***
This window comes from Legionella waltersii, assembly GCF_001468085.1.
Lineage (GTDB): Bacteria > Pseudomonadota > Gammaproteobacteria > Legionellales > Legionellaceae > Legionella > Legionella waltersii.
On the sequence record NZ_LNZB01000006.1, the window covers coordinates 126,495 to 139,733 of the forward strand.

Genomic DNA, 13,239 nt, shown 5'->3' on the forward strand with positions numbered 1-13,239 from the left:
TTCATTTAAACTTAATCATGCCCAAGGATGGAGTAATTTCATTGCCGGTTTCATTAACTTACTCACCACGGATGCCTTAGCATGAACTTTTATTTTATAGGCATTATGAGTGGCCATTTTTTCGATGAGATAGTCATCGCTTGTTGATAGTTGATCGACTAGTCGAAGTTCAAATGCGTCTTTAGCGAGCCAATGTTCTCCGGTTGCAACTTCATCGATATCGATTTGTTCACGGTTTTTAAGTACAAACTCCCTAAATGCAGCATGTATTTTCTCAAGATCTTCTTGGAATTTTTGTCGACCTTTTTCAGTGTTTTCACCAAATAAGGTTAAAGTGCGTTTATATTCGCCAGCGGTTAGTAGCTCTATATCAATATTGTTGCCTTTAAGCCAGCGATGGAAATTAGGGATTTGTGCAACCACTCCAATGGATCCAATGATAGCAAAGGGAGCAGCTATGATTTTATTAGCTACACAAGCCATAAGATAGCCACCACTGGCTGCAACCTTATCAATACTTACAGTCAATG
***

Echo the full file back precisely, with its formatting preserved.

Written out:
This window comes from Legionella waltersii, assembly GCF_001468085.1.
Lineage (GTDB): Bacteria > Pseudomonadota > Gammaproteobacteria > Legionellales > Legionellaceae > Legionella > Legionella waltersii.
On the sequence record NZ_LNZB01000006.1, the window covers coordinates 126,495 to 139,733 of the forward strand.

Genomic DNA, 13,239 nt, shown 5'->3' on the forward strand with positions numbered 1-13,239 from the left:
TTCATTTAAACTTAATCATGCCCAAGGATGGAGTAATTTCATTGCCGGTTTCATTAACTTACTCACCACGGATGCCTTAGCATGAACTTTTATTTTATAGGCATTATGAGTGGCCATTTTTTCGATGAGATAGTCATCGCTTGTTGATAGTTGATCGACTAGTCGAAGTTCAAATGCGTCTTTAGCGAGCCAATGTTCTCCGGTTGCAACTTCATCGATATCGATTTGTTCACGGTTTTTAAGTACAAACTCCCTAAATGCAGCATGTATTTTCTCAAGATCTTCTTGGAATTTTTGTCGACCTTTTTCAGTGTTTTCACCAAATAAGGTTAAAGTGCGTTTATATTCGCCAGCGGTTAGTAGCTCTATATCAATATTGTTGCCTTTAAGCCAGCGATGGAAATTAGGGATTTGTGCAACCACTCCAATGGATCCAATGATAGCAAAGGGAGCAGCTATGATTTTATTAGCTACACAAGCCATAAGATAGCCACCACTGGCTGCAACCTTATCAATACTTACAGTCAATG